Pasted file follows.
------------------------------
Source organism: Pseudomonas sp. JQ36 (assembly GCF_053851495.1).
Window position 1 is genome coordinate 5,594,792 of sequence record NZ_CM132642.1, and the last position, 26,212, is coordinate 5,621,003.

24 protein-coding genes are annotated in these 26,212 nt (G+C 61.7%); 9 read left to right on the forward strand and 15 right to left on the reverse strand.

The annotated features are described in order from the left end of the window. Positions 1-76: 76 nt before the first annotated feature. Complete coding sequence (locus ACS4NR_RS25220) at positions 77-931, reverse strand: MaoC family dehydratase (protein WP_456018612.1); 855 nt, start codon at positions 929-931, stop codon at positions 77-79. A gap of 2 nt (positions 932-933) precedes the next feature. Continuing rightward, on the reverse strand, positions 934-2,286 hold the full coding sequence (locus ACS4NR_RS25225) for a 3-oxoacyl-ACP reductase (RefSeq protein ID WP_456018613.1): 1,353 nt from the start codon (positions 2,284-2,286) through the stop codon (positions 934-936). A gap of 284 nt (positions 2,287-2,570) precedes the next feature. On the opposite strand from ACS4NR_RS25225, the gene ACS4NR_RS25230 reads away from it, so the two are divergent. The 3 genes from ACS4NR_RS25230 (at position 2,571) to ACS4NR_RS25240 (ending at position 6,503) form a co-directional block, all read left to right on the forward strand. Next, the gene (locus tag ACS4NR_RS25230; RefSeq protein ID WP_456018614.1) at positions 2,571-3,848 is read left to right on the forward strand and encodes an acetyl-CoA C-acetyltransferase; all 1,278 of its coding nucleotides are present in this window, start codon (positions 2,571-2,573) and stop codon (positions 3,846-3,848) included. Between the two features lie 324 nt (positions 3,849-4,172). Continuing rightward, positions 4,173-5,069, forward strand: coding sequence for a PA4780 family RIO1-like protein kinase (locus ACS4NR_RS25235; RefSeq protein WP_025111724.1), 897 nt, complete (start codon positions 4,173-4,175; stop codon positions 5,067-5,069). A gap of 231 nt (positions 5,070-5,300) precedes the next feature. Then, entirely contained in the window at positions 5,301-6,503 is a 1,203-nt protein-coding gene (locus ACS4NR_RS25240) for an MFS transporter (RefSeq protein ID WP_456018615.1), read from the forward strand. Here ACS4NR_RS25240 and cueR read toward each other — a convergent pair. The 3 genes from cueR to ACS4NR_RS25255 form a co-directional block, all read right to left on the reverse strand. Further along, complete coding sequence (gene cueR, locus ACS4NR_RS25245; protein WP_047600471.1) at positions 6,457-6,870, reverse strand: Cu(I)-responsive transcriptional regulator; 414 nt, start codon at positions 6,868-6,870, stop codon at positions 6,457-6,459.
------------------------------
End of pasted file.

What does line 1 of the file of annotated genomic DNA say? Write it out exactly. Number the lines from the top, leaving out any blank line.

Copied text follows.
Source organism: Pseudomonas sp. JQ36 (assembly GCF_053851495.1).